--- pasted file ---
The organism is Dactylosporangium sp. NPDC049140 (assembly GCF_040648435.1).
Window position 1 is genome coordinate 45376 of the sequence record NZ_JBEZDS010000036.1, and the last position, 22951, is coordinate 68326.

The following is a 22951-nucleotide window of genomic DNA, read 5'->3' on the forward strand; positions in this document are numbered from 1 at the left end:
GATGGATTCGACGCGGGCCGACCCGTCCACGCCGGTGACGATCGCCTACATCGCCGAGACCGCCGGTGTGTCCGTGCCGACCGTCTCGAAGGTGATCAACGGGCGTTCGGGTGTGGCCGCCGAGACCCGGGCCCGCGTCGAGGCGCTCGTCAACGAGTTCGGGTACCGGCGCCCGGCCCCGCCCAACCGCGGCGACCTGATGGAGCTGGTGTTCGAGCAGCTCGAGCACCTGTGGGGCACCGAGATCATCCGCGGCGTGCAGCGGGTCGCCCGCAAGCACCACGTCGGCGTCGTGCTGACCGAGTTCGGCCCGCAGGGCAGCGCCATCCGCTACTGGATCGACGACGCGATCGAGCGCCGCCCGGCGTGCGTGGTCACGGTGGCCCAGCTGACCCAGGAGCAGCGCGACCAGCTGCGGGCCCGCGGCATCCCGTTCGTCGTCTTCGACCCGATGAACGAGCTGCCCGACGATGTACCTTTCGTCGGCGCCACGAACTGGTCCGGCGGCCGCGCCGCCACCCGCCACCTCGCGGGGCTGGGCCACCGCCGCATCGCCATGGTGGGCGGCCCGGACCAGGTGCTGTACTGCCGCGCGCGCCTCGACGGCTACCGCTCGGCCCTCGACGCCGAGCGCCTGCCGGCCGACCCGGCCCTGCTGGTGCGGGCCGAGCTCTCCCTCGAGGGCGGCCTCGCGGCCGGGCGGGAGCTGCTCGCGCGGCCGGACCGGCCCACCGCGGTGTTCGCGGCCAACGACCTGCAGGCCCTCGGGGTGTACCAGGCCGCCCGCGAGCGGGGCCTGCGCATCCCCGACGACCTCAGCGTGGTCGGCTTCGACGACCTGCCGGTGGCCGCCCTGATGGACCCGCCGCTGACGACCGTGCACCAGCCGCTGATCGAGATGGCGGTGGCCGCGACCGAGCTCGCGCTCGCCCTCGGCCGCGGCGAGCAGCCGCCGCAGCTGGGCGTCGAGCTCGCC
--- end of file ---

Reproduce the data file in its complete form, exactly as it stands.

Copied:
The organism is Dactylosporangium sp. NPDC049140 (assembly GCF_040648435.1).
Window position 1 is genome coordinate 45376 of the sequence record NZ_JBEZDS010000036.1, and the last position, 22951, is coordinate 68326.

The following is a 22951-nucleotide window of genomic DNA, read 5'->3' on the forward strand; positions in this document are numbered from 1 at the left end:
GATGGATTCGACGCGGGCCGACCCGTCCACGCCGGTGACGATCGCCTACATCGCCGAGACCGCCGGTGTGTCCGTGCCGACCGTCTCGAAGGTGATCAACGGGCGTTCGGGTGTGGCCGCCGAGACCCGGGCCCGCGTCGAGGCGCTCGTCAACGAGTTCGGGTACCGGCGCCCGGCCCCGCCCAACCGCGGCGACCTGATGGAGCTGGTGTTCGAGCAGCTCGAGCACCTGTGGGGCACCGAGATCATCCGCGGCGTGCAGCGGGTCGCCCGCAAGCACCACGTCGGCGTCGTGCTGACCGAGTTCGGCCCGCAGGGCAGCGCCATCCGCTACTGGATCGACGACGCGATCGAGCGCCGCCCGGCGTGCGTGGTCACGGTGGCCCAGCTGACCCAGGAGCAGCGCGACCAGCTGCGGGCCCGCGGCATCCCGTTCGTCGTCTTCGACCCGATGAACGAGCTGCCCGACGATGTACCTTTCGTCGGCGCCACGAACTGGTCCGGCGGCCGCGCCGCCACCCGCCACCTCGCGGGGCTGGGCCACCGCCGCATCGCCATGGTGGGCGGCCCGGACCAGGTGCTGTACTGCCGCGCGCGCCTCGACGGCTACCGCTCGGCCCTCGACGCCGAGCGCCTGCCGGCCGACCCGGCCCTGCTGGTGCGGGCCGAGCTCTCCCTCGAGGGCGGCCTCGCGGCCGGGCGGGAGCTGCTCGCGCGGCCGGACCGGCCCACCGCGGTGTTCGCGGCCAACGACCTGCAGGCCCTCGGGGTGTACCAGGCCGCCCGCGAGCGGGGCCTGCGCATCCCCGACGACCTCAGCGTGGTCGGCTTCGACGACCTGCCGGTGGCCGCCCTGATGGACCCGCCGCTGACGACCGTGCACCAGCCGCTGATCGAGATGGCGGTGGCCGCGACCGAGCTCGCGCTCGCCCTCGGCCGCGGCGAGCAGCCGCCGCAGCTGGGCGTCGAGCTCGCC